Outside of the world of work, there are also attitudes that people experience that make them wary of disclosing their Aspergers. As I have mentioned on this blog before, I know of one young man in America who was banned from attending a dance club he loved following the Adam Lanza case because he has Aspergers and his dance teacher thought he may display violent behaviour, even though he had never displayed this sort of behaviour before. Another article I have linked to previously on this blog was about people protesting about having a six bed residential house for adults with autism and learning disabilities in their estate. A lot of peoples attitude towards autism seems to be, “I don’t mind autistic people unless they’re down my road/in my children’s class/living next door to me”. Discrimination against people on all levels of the autistic spectrum is a daily occurrence. However, to me, this illustrates so clearly the need for more people to be open and honest about their Aspergers. The more people see that it’s nothing to be scared of, the more accepting they will be. Ignorance is born from fear. If we take the fear away through education, we are helping not just ourselves but everyone else on the spectrum. I know that it may take an incredibly long time for the message to get through to people that we have feelings, emotions, needs and desires like everybody else, no matter where we are placed on the spectrum, but once it does get through, our lives will improve so much.

Of course there are people out there who have no interest in becoming more tolerant towards and accepting of people with autistic spectrum conditions. That’s unfortunately a part of life. I find that Aspergers is our radar for these people. The people that can see past the Aspergers are truly worth knowing and making friends with. The people that can’t see past it and have no interest in seeing past it aren’t the sort of people that are worth our time. To end today’s post, I will point out that, obviously, it is everyone’s individual decision as to whether to disclose their/their child’s condition but, before you make that decision, please think about the advantages that educating people can bring to the world. The world needs more compassion and more understanding-I try to contribute to that in any way possible and I truly believe one day, widespread discrimination against people with autism will be a thing of the past. I hope to be alive to see that day.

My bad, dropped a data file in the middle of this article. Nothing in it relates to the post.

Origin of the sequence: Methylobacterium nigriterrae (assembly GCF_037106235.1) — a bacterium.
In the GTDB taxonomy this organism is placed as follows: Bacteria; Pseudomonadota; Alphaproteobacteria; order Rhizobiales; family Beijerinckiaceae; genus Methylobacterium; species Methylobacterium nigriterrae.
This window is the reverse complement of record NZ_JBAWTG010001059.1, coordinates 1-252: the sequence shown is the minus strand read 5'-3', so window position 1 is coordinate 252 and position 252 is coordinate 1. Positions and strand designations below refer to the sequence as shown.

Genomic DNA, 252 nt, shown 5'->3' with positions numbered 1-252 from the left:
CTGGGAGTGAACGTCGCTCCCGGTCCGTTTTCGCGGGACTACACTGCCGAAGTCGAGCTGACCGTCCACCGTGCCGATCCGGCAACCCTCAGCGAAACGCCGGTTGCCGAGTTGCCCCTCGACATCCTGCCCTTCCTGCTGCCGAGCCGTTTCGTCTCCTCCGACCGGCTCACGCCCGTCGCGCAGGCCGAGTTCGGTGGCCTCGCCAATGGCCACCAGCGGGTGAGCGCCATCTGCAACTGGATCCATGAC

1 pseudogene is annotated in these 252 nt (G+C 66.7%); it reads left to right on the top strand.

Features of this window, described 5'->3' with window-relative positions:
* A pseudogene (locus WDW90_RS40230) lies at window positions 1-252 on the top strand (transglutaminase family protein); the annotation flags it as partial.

4 Responses to The Disclosure Dilemma

  1. David Snape says:

    I sometimes do say to some of my work friends that I have autism but they instantly accept in who I am. I feel like anyone else in this world and you do point out some interesting facts and opinion from others about this dilemma. It is a brilliant post.

  2. oliver simpson says:

    Been reading your blog for a while and find some stuff of it very resonating with my own life of Asperger Syndrome as well. While I was discovered to be autistic at a young age, my parents never told me, and i only found out when I was 17 after years of clues, forced social interactions, some good some bad, but mainly trying to be a person that I was not. Overall, I feel neutral on it; it was not relief or depressing to learn about it. Just acceptance that it was a part of my life, but it does not define me either.

    As I doubt I would be much different if I was not autistic, a bit more natural in social interactions, but still mostly a person who is a simple person who likes his hobbies and tastes very much. Does not mind some social interactions, but likes his time alone, not oppose to possibility of romance, but not really desiring it or having a family (even after many years it still does not appeal to me).

    As for disclosing as in job applications, personally I disclose it if I think it is relevant, if it isn’t then it’s not really something to bring up, since i don’t see it as really affecting my work that much expect for a few things, and they don’t hold me back. Just affect my input at times, and one that i always work to improve on.